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Linguistic Style

American English standard.
British English standard.
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Educational Teaching

Taught in American schools.
Taught in British-influenced schools.
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Recognition

More globally recognized due to American influence.
Recognized in Commonwealth countries and regions with British influence.
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Equaled and Equalled Definitions

Equaled

To make equal in some respect.
The new policy equaled the playing field for all students.
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Equalled

To be the same in quantity, size, degree, or value.
His efforts equalled those of his teammates.
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Equaled

To reach the same level or standard.
He equaled his opponent in skill.
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Equalled

To amount to the same as something else.
The total costs equalled a small fortune.
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Equaled

To match or be equivalent to something.
Her performance equaled that of a professional.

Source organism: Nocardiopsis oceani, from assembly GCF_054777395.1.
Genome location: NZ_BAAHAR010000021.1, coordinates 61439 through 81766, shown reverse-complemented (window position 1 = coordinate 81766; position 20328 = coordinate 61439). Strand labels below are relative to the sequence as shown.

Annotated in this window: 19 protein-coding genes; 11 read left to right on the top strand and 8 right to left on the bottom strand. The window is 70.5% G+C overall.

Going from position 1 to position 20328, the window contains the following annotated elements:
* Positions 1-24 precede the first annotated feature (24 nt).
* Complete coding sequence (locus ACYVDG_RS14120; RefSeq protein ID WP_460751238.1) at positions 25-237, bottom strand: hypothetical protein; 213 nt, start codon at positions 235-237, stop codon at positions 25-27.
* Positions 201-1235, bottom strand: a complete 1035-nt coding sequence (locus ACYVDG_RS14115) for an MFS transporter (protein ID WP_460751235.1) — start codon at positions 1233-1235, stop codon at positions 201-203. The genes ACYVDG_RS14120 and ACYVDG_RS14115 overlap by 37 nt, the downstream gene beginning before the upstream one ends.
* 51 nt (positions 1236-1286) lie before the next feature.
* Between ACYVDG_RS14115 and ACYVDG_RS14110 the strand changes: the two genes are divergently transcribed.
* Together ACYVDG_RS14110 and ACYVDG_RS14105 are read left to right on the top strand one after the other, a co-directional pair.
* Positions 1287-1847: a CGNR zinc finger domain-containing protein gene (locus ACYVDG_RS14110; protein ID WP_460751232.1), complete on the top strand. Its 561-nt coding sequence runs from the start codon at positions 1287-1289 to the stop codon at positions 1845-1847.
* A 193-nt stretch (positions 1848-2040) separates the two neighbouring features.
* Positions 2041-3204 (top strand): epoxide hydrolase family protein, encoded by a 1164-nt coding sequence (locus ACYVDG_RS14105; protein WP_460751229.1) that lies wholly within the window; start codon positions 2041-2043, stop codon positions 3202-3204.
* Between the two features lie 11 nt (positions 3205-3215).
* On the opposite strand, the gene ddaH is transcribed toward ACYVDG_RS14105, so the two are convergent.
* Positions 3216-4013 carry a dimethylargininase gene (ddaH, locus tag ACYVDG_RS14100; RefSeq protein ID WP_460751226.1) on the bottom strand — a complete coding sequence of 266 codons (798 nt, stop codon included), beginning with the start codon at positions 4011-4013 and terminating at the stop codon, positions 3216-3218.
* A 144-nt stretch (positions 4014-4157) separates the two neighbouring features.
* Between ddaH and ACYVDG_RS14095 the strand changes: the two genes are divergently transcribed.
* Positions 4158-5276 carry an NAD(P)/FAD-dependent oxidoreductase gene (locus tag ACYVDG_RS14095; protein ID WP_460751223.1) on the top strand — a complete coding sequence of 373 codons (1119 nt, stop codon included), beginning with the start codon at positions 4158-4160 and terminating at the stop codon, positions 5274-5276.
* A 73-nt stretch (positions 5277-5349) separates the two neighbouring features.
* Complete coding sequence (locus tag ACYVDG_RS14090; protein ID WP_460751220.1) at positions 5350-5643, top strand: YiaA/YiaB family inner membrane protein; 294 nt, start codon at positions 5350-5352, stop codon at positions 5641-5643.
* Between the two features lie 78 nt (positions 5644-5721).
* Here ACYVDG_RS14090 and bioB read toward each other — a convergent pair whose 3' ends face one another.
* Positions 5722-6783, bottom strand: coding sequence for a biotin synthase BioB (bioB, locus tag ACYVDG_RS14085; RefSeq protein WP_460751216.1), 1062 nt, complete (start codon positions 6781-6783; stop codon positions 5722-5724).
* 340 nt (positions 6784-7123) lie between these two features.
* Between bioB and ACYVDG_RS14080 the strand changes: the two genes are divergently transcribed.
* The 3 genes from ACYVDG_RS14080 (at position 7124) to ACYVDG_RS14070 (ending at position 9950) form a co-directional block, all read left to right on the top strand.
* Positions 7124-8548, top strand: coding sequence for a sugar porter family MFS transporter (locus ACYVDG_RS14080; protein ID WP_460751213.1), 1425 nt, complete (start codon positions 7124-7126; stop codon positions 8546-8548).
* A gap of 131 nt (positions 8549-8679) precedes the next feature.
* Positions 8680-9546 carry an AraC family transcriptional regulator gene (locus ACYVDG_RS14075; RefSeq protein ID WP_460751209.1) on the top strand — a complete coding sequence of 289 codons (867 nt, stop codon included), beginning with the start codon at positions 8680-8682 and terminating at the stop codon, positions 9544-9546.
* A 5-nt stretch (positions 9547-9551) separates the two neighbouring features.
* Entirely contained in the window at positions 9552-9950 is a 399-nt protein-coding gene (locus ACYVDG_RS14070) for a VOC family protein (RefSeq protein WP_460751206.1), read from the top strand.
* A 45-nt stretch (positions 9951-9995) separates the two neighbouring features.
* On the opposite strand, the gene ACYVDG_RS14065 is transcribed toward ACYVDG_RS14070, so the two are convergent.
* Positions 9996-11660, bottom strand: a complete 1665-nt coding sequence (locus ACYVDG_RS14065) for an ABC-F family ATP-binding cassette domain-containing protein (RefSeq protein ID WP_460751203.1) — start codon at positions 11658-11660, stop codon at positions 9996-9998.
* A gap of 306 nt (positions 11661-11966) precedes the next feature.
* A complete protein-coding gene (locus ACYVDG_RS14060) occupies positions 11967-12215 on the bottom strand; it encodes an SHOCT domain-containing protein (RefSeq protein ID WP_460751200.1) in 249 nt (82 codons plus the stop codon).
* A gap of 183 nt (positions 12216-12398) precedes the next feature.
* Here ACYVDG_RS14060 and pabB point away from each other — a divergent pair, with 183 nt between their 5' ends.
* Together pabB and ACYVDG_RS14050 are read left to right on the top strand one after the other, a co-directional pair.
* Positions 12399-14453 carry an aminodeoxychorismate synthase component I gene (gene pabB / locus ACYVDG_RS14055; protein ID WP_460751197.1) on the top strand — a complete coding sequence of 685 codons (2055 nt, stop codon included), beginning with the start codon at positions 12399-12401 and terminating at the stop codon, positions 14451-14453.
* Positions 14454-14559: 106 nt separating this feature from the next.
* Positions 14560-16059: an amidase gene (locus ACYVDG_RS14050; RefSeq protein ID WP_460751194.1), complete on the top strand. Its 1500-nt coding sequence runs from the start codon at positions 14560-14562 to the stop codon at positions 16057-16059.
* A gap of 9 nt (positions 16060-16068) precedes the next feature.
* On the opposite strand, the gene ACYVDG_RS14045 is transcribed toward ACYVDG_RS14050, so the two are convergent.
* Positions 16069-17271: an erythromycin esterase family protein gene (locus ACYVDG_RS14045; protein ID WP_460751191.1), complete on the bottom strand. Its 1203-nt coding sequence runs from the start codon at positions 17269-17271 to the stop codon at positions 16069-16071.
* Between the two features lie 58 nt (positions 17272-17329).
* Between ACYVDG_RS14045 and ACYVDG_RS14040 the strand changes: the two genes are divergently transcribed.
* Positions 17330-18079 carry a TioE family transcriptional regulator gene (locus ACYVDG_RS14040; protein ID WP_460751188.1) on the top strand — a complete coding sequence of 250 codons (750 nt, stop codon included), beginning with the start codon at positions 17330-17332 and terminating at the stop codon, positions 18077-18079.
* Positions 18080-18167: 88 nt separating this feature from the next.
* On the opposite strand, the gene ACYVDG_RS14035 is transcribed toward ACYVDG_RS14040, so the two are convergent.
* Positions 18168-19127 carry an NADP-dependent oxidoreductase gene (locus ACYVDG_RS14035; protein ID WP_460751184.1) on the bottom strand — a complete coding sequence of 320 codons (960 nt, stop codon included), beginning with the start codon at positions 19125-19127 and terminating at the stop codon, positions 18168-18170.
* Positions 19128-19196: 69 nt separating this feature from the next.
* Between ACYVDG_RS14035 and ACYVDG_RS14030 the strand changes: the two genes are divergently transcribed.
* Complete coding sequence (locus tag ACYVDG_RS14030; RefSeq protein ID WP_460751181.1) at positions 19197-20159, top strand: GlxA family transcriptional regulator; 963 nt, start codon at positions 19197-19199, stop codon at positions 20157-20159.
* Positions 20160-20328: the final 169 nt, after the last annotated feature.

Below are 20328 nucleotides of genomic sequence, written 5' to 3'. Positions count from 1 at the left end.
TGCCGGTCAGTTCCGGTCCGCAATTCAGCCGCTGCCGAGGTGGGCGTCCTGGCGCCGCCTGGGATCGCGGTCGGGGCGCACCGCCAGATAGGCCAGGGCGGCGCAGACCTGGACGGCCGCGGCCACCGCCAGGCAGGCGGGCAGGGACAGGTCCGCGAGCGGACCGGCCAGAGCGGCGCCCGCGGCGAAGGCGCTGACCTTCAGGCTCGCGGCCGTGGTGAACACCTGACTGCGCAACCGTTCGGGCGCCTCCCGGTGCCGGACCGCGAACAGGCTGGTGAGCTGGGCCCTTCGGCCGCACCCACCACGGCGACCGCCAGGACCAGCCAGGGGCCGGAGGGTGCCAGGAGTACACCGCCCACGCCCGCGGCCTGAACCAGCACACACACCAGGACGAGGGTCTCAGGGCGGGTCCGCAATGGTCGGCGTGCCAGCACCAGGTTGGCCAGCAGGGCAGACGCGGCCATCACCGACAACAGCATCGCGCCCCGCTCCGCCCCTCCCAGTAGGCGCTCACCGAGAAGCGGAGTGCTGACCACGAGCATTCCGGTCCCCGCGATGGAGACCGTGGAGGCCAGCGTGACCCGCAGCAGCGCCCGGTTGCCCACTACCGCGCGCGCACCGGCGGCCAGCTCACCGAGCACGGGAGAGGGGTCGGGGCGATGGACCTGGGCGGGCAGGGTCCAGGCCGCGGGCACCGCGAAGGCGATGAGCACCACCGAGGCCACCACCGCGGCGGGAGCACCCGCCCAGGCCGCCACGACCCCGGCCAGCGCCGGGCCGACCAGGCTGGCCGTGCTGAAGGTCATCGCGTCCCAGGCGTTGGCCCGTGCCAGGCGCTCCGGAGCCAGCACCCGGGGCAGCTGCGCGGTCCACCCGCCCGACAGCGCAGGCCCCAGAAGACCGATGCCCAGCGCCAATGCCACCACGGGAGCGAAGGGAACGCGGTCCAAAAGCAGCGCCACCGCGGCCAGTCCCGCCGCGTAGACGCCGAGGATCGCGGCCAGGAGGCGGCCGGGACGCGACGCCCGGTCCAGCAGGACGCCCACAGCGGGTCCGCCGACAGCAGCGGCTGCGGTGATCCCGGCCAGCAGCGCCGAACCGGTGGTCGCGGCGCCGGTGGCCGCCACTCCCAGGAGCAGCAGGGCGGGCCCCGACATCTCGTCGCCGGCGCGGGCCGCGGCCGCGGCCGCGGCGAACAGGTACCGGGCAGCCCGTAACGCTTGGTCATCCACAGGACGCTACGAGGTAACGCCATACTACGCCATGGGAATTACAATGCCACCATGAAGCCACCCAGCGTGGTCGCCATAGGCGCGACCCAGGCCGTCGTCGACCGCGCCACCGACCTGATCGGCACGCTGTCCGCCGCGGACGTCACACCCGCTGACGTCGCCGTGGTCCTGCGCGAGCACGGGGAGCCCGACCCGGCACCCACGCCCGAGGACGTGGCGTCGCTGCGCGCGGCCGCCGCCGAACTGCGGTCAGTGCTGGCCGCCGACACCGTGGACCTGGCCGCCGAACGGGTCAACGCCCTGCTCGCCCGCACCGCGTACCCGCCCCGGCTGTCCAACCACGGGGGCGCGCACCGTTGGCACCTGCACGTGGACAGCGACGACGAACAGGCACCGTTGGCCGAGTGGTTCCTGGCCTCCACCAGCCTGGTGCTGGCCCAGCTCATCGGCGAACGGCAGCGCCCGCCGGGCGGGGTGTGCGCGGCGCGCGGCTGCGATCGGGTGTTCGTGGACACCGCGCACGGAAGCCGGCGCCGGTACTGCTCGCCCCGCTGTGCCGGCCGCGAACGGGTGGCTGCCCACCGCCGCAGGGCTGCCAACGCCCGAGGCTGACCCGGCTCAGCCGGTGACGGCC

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Equalled

To be comparable with in significance or effect.
The sequel never equalled the success of the original movie.
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Equaled

To be identical in value, amount, or meaning.
His score equaled the record.
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Equalled

To produce or achieve something equivalent.
His sales this quarter equalled the combined sales of the last two quarters.
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Equaled

To correspond to or be the same as.
Her donation equaled the largest ever received.
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Equalled

To achieve the same standard or level as someone or something else.
Her talent equalled that of her sister.
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Equaled

Having the same quantity, measure, or value as another.
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Oct 19, 2023

Equalled

Having the same quantity, measure, or value as another.
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Equaled